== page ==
Every firefighter, career or volunteer, is held to the same standards set by the National Fire Protection Association (NFPA). Once you become a member of a department, you’ll take Basic Exterior Firefighting Operations with the option to move on to Interior Firefighting Operations. This training is so much more than an introduction to the fire service. You’ll learn to fight fires on a professional level: everything from properly preparing your body with turnout gear and radio communications on the fireground to search and rescue, salvage and overhaul, strategies and tactics. All of this training is provided by your department.
SCBA, TIC and CAFS might not mean anything to you now, but soon you’ll be equipped and trained to use self-contained breathing apparatus, thermal imaging cameras and compressed air foam systems. Hydraulic spreaders, cutters and rams (the Jaws of Life) are just a few of the tools of the trade that goes well beyond fighting fires. Volunteer firefighters are professionally trained to wield the iconic ax, pike pole, sledgehammer, Halligan, various hand tools and even portable lighting systems. This isn’t the stuff you’d find around the common workplace or home, but anyone can be taught to use them right and well in the volunteer fire service.
Teamwork is at the center of all this training and equipment. The brother- and sisterhood of the volunteer fire service share the same basic training, rewarding experience and life-changing growth that you can only find in the fire service. You do it together as a member of your department and team, from communications in the most intense conditions to general camaraderie and recreation around the firehouse. You will undoubtedly make lifelong connections and professionally network within your firefighting family.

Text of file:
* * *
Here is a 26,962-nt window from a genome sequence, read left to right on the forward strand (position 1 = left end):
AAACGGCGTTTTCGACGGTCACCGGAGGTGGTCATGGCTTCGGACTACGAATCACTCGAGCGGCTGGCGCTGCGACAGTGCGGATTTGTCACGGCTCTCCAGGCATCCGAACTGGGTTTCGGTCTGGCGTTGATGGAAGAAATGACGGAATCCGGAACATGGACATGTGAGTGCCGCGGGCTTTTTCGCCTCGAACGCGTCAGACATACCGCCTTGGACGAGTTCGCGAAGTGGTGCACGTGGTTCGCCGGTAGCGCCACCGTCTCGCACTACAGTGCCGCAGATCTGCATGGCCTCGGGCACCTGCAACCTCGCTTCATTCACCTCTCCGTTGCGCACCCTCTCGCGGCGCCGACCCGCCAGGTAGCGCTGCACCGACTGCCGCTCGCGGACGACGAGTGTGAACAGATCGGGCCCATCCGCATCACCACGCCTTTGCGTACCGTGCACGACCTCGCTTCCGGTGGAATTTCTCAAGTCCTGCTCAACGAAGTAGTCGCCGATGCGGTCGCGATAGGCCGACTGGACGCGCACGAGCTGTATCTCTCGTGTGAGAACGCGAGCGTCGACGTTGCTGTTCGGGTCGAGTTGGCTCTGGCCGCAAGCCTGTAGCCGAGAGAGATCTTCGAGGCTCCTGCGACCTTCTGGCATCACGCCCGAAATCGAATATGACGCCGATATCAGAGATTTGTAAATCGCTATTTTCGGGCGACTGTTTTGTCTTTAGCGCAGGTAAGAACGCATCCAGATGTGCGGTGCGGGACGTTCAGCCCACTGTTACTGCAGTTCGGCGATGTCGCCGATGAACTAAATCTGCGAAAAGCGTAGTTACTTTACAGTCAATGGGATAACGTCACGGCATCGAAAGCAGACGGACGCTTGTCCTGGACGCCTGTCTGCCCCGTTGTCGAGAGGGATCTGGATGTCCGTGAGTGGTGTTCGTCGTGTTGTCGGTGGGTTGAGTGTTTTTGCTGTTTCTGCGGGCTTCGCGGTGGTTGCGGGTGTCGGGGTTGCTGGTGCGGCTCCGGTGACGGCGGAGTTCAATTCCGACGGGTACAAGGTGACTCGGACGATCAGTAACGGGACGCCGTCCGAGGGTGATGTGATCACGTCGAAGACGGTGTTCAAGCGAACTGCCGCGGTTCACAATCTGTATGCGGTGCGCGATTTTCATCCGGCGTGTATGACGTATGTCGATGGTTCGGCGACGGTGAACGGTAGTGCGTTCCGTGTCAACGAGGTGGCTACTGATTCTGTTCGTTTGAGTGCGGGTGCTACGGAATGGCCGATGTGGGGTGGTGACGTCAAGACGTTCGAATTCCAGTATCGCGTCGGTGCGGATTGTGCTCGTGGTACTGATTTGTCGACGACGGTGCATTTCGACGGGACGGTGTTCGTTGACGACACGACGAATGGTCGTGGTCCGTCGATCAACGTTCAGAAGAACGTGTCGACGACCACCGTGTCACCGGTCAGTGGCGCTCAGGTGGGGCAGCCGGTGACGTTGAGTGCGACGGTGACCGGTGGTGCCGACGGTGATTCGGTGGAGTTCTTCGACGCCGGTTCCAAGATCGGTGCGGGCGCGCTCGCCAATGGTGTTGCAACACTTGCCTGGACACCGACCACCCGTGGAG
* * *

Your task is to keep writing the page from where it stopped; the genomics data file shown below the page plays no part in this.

This is indeed the ultimate community service. Volunteer firefighters fulfill the tradition and legacy through the simple act of neighbors helping neighbors. It is no small feat to save and protect property and life, whether on the fireground or at the scene of an accident. When you join the volunteer fire service, you commit to serve and protect your family, friends and neighbors. You may also be recognized for your efforts with awards or just a heartfelt thank you from those whose lives you have the potential to impact each and every day.
Volunteer firefighters also enjoy tangible benefits, including free training and equipment, tax breaks and essential insurance coverage under the Volunteer Firefighter Benefits Law (VFBL) of New York State. Young volunteers can earn scholarships and tuition reimbursement for college. Everyone gets access to income tax credits, property tax reductions and eligibility for affordable coverage from the New York State Health Insurance Program (NYSHIP). Free health checkups and service pensions are just some of the many other benefits.